The geraniol whose name in the official IUPAC nomenclature is: (E) -3,7-dimethyl-2,6-octadien-1-ol, also known as lemonol, is an aliphatic terpene alcohol with brute or molecular formula: C10H18O.
Geraniol is present in nature in many essences extracted from plants. From a physical point of view it is an oleaginous liquid, colorless, sometimes yellowish, with a pleasant smell, somewhat soluble in ethanol and ether.
The geraniol is extracted from the flowers and leaves of geranium in which it is a present together with other active ingredients, such as: citronellol, linalool, α-terpineol and methyl-eugenol.
Geraniol is also found naturally in other plants such as: verbena, myrtle and melissa officinalis and can be ingested with some foods such as: orange, bergamot, nutmeg, carrot and blueberry.
From an industrial point of view, geraniol is used in perfumery and cosmetics to make lotions, perfumes, soaps and detergents. Furthermore, geraniol is one of the main ingredients of citronella oil and is one of the essences that characterizes the aroma of some Malvasia and other red wines.
The geraniol is, among other things, one of the 200 or more terpenes contained in cannabis. Geraniol is also produced by bees, which exploit its aroma to mark their territories. It releases fruity, floral, sweet and citric aromas.
Geraniol is often used as a flavoring agent in food products, such as ice cream and candy.
Geraniol has powerful antibacterial, antifungal and anti-inflammatory properties. This makes geraniol potentially useful for a wide variety of therapeutic applications, as has been shown by several scientific studies.
Among the most promising therapeutic uses of geraniol, we find its potentially effective properties in the treatment of cancer. Scientific evidence has shown that this terpene has natural antioxidant properties that can discourage the growth of cancer cells from numerous types of cancer.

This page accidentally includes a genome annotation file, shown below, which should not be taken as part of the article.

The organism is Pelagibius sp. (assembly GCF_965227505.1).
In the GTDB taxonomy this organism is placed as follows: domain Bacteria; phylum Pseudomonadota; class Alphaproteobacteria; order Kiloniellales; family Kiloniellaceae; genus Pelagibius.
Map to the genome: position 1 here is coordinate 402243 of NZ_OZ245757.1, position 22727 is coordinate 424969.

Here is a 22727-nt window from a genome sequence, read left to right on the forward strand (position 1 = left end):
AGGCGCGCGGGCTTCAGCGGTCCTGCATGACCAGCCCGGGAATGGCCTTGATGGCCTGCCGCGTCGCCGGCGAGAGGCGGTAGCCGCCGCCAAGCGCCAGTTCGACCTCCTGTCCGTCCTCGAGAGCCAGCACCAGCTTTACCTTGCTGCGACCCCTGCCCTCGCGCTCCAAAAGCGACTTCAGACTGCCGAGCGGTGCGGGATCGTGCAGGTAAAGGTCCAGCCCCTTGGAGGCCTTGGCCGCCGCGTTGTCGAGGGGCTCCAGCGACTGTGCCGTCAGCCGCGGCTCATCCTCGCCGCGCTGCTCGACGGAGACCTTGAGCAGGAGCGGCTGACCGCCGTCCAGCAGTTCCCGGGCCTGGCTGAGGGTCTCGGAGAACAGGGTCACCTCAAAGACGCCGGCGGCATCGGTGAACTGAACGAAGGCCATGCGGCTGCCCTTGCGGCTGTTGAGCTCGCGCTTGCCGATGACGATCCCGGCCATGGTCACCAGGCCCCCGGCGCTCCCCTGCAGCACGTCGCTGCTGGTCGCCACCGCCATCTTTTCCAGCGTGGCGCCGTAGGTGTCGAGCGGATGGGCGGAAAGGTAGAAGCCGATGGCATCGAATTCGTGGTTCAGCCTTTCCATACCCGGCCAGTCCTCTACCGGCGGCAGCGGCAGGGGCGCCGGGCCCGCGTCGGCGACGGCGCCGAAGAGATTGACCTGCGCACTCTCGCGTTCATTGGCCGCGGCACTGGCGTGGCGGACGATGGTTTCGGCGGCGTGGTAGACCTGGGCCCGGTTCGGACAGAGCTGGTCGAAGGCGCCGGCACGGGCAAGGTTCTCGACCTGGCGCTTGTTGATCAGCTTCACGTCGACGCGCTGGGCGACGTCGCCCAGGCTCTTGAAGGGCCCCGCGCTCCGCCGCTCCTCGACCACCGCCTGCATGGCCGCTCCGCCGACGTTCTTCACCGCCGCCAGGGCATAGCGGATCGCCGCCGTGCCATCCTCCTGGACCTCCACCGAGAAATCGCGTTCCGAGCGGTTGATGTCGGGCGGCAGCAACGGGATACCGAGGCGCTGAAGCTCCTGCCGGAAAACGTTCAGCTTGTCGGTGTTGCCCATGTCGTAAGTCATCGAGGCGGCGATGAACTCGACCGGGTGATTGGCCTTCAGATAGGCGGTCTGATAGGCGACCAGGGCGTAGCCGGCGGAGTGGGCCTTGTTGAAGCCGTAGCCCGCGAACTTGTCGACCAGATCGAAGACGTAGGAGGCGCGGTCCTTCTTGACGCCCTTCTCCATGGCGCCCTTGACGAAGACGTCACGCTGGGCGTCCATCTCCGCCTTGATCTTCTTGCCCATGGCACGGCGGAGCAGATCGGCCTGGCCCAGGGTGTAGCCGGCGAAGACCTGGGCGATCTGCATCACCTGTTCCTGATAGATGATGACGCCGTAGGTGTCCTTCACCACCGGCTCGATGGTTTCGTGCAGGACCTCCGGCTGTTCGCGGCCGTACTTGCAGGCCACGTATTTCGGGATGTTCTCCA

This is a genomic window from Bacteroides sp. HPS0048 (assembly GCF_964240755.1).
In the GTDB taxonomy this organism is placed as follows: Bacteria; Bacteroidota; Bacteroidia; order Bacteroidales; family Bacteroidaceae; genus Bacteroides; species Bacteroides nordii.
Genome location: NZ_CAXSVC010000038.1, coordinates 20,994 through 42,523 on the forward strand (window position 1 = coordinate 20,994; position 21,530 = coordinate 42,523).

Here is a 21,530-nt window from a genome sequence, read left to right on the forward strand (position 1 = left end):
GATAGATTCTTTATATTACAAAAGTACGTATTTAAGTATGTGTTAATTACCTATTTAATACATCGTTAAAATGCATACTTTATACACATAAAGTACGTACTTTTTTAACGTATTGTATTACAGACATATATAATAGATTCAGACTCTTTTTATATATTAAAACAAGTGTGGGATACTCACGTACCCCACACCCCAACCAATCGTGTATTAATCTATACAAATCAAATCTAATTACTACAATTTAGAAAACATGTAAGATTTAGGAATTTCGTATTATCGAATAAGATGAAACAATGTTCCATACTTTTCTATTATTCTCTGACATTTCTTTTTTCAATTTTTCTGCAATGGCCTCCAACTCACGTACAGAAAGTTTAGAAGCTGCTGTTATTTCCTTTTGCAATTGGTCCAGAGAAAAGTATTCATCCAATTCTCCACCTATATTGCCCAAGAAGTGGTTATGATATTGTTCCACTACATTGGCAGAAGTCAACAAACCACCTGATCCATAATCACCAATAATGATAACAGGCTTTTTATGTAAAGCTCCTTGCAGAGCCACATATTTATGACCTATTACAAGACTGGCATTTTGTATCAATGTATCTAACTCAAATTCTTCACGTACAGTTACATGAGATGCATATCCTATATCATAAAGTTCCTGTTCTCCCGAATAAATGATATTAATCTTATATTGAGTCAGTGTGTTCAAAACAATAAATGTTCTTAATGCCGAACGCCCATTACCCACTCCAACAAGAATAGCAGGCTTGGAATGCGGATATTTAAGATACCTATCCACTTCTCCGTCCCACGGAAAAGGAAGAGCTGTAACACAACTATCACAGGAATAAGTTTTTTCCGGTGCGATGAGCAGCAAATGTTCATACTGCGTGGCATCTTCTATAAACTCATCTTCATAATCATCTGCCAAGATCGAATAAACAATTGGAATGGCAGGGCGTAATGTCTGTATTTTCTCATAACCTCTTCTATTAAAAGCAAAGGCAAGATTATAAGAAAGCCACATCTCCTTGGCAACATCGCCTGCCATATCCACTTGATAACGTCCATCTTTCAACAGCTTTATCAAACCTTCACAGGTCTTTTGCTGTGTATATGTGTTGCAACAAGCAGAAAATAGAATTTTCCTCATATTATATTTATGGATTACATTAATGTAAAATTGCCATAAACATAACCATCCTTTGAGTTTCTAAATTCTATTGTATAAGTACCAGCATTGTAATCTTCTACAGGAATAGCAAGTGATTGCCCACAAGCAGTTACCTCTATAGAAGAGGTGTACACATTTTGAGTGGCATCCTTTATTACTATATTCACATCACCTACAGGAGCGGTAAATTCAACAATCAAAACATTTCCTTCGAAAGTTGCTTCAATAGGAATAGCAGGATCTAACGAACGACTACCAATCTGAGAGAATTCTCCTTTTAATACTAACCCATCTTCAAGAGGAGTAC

According to a 2005 study published in the journal Biochemical Pharmacology, geraniol could inhibit the proliferation of cancer cells of MCF-7 breast tumors.
A recent study published in 2016 in the Journal Cancer Medicine showed that geraniol can also inhibit prostate cancer cancer cells, altering the expression of the main genes involved in cell growth. This property would prevent cancer cells from spreading to other parts of the body.
Its ability to effectively inhibit the growth of some fungi has also been demonstrated. Moreover, its antiviral properties make it particularly effective in the therapeutic field. This makes geraniol a potential agent with which to treat a wide range of symptoms and health problems, from a common cold to inflammatory disorders.
A study published in the Journal of Neuroscience Research has shown that geraniol also acts as a neuro-protective agent. This would make geraniol particularly effective in the treatment of diabetic neuropathies.
Geraniol also appears to have chemopreventive properties against certain neoplasms and cardiovascular diseases.
One of these is the modulation of cholesterol levels by action on the enzyme HMG-CoA reductase. Furthermore it can directly modulate the permeability of the cell membrane, the synthesis of polyamines (endogenous proliferation mediators) and the activation of cyclo-dependent kinases.
Experimentally it is active towards intestinal tumors and breast cancer, and synergizes with drugs active against these types of neoplasms (such as 5-fluorouracil).
Warning: The information given is not medical advice and may not be accurate. The contents are for illustrative purposes only and do not replace medical advice.